InfoWars bulldozed into the national spotlight during the 2016 election, when President Donald Trump phoned into Alex Jones’ radio show during the primaries. Since then, InfoWars videos have been aired during Trump rallies, its articles have been tweeted out by Trump campaign operatives, and White House even linked to an InfoWars article in a press release. Run by Jones, a far-right radio host and renowned conspiracy theorist, InfoWars was once a niche conspiracy site.
Once you’ve mastered the basics of cooking with marijuana, like making weed butter or baking pot brownies, it’s time to move onto advanced techniques. Weed gummies are a popular choice because they fit in a little bag, they’re delicious, and their small size makes dosing a breeze. You won’t be able to use your weed butter to make your weed gummies because your treats won’t set.
When you compose an email and press send, type in the URL of a website in your browser, or post a new update in your social media app, your information is broken down into packets of data and sent to its destination, whether it’s a computer in the next room or a server sitting in a data center thousands of miles away. However, you and the receiving end are not the only parties that will have access to the data.
Muck Rack makes it simple to find people, tweets, or articles that mention any name, keyword, company, hashtag etc. We've compiled this guide to help you make the most of your search.
Selecting a term
Start searching tweets, articles from media outlets, articles mentioned in tweets, journalists'
names, titles and bios with some suggested searches:
Companies or Topics (e.g. iPhone, Microsoft)
Phrases (e.g. "cloud computing") — use quotes to keep the terms together
Twitter handles (e.g. @username) — returns those who have mentioned or replied to
Names (e.g. "David Pogue")
Hashtags (e.g. #sxsw, #london2012)
Bio details (e.g. vegan, Olympics, father)
Muck Rack's Advanced Search allows for many boolean operators.
Find results that mention multiple specified terms, use AND or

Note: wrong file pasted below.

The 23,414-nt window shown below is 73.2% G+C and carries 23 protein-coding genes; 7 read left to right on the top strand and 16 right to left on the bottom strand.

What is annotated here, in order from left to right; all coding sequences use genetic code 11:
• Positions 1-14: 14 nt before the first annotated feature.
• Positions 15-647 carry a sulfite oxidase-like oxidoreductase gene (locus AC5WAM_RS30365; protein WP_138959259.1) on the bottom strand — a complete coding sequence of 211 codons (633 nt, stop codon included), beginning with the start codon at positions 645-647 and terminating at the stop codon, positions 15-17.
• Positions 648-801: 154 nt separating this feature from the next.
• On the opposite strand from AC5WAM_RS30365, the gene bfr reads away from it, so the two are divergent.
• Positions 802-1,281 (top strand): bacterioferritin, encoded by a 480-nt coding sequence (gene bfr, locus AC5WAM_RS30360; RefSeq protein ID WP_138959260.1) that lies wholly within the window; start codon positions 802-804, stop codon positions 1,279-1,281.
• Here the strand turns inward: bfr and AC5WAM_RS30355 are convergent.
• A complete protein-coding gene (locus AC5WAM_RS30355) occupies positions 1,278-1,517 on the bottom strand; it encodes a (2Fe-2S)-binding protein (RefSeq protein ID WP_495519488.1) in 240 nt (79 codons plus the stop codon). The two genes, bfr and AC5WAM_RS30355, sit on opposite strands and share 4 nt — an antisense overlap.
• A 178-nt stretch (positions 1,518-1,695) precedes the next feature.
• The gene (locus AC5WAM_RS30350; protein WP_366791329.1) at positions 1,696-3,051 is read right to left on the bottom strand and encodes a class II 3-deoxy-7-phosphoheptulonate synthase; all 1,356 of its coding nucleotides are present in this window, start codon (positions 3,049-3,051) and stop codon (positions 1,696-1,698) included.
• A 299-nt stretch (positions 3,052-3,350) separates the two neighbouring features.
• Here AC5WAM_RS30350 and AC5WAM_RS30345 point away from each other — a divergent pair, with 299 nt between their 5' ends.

+. For example, ensure each result contains both Elon Musk and Mark Zuckerberg by
searching Musk AND Zuckerberg or Musk + Zuckerberg.
Use the operators OR or , to broaden your search when you'd like either of
multiple terms to appear in results. (This is the default behavior of our search when no operators
are used). For example, results will contain either cake or cookie by searching cake OR cookie or cake,cookie
Use NOT or - to subtract results from your search. For
example, searching Disney will yield results about the Walt Disney Company as well as Walt Disney
World Resort. To exclude mentions of Disney World, search for Disney -World or Disney
When using one of these operators with a phrase, enclose it in quotation marks. For example, you can
find results about smartphones excluding Apple's iPhone 4S by searching smartphone -"iPhone
Exact case matching or punctuation
If you're searching for a brand name or keyword that relies on specific punctuation marks or capitalization, you can
find results that match your exact query by adding matchcase: before the keyword you're searching for, like matchcase:E*TRADE .
Use parentheses to separate multiple
boolean phrases. For example, to find journalists talking about having fun in Disney World or
Disneyland, search for ("disney world" OR disneyland) AND fun.
An asterisk can be used to search for any variation of a root word truncated by the asterisk. For example, searching for admin* will return results for administrator, administration, administer, administered, etc.
A near operator is an AND operator where you can control the distance between the words. You can vary the distance the near operation uses by adding a forward slash and number (between 0-99) such as strawberries NEAR/10 "whipped cream", which means the strawberries must exist within 10 words of "whipped cream".